Hulu gained momentum last week in its quest to be the likely de facto destination for top-shelf, full-length TV programming online, much the way Google has long been the Web's top search portal.
That looked likely even as Disney's ongoing talks to buy a stake in Hulu—a joint venture of NBC Universal and News Corp.—sparked debate at The Cable Show in Washington, D.C., over how best to monetize online video.
The biggest questions in sorting out Web video strategies are exclusivity and whether an industry-wide plan is necessary. Hulu is emerging as a possible hub for the majority of longform TV content online. But Time Warner CEO Jeff Bewkes, who elaborated at the show on his “TV Everywhere” concept, is a vocal opponent of online exclusivity at a portal like Hulu.
“If you're a brand like ESPN or CNN or Disney and you want to get your content to the people, why would you put it in just one place?” Bewkes told B&C last week.
Senior industry executives suggest that Disney is negotiating for a stake in Hulu of between 20% and 30%. Currently, Providence Equity Partners owns 10% of the venture alongside NBCU and News Corp, which split the balance. But such a deal risks upsetting cable operators who argue that they are paying for programming that is given away online. In the same way, ABC affiliates were upset with Disney in its pursuit of a pact with Apple's iTunes; Apple's CEO, Steve Jobs, sits on Disney's board of directors.
A deal would be a gamble for the company that essentially pioneered the online video business with ABC.com in 2006. Another bone of contention: Hulu wants the exclusive right to conduct ad sales around the online programming.
“We can't just stay with the old formula because people are afraid,” Jeff Gaspin, NBCU's TV Group president, told B&C last week. “Nothing we have learned scares us.” NBCU's view is that consumer viewing of missed episodes online helps maintain viewer loyalty.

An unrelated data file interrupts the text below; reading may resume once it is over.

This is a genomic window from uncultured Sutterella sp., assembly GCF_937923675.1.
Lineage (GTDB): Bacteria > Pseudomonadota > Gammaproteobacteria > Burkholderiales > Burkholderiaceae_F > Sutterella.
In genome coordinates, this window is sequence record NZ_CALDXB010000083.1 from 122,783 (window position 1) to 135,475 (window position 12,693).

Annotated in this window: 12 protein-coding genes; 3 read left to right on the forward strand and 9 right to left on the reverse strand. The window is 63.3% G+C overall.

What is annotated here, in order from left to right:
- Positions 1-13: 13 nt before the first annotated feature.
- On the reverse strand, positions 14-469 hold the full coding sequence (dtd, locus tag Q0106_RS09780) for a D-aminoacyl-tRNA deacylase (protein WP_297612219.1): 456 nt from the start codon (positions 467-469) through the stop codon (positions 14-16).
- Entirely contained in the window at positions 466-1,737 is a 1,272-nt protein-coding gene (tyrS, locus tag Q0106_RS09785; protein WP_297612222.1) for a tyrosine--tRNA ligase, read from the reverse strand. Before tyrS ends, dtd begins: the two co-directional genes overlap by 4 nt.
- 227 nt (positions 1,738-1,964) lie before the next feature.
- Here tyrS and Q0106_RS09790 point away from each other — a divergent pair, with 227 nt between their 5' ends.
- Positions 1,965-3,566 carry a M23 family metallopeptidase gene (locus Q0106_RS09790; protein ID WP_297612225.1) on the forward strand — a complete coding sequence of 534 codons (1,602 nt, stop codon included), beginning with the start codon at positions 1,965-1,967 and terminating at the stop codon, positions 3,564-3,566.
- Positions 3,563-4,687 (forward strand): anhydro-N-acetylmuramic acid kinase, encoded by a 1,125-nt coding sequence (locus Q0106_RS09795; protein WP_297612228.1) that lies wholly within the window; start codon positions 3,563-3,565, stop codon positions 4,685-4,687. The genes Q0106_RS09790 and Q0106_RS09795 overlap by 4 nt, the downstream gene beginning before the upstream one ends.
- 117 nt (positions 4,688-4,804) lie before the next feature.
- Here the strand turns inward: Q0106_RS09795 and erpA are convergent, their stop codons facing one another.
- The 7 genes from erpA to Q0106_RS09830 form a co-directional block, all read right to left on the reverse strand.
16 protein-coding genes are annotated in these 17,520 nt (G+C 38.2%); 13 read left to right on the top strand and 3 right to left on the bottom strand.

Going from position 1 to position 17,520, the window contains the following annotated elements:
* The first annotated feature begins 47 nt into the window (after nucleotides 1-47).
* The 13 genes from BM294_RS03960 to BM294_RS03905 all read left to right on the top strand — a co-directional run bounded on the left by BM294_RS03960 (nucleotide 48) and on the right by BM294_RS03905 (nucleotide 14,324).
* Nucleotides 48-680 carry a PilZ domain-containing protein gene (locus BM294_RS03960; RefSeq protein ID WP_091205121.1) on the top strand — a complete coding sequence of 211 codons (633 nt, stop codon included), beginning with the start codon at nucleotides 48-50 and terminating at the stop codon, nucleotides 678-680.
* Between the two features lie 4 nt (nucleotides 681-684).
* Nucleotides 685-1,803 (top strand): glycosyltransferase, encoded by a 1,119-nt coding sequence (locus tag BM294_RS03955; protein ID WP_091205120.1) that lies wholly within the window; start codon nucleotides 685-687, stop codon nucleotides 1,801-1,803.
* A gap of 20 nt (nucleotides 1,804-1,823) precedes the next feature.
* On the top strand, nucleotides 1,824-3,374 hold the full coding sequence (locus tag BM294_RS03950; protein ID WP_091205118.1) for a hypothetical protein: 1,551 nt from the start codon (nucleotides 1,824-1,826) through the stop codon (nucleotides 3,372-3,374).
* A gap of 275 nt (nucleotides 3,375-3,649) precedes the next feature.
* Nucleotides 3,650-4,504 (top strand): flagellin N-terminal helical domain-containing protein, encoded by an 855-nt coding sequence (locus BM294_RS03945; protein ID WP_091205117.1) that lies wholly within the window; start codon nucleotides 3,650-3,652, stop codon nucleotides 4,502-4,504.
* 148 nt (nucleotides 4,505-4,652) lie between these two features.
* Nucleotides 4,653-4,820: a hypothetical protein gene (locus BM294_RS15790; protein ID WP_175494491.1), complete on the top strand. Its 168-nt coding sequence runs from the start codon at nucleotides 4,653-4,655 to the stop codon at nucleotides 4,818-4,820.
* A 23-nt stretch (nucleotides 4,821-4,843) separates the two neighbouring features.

Bewkes contends that viewer loyalty comes with keeping TV content accessible anywhere consumers are—while making sure operators benefit. His plan for monetizing online video is to have customers prove they are cable subscribers before they can access content. That would help protect premium pay channels such as HBO and mitigate “cord cutting” by consumers who ax cable and watch online instead. Other companies, too, have been exploring this idea of authentication.
Also in the mix is CBS Corp., which owns TV.com, a viable competitor to Hulu. One line of thinking within CBS is that the network's ratings haven't fallen as much as those of their broadcast rivals because the company is much more selective about what it puts online. Meanwhile, CBS is also continuing talks with Hulu about becoming a partner in the venture, although talks have stalled over Hulu's desire for exclusivity.
Yet to fully weigh in on the debate was Google. Last week, Disney agreed to a deal to let Google's YouTube show short-form Disney content. But a unification of the traditional TV business around a single vision, whether it be Time Warner's or Hulu's, could leave Google-YouTube—the proverbial 800-pound gorilla—with a much smaller slice of the TV programming pie.
With Marisa Guthrie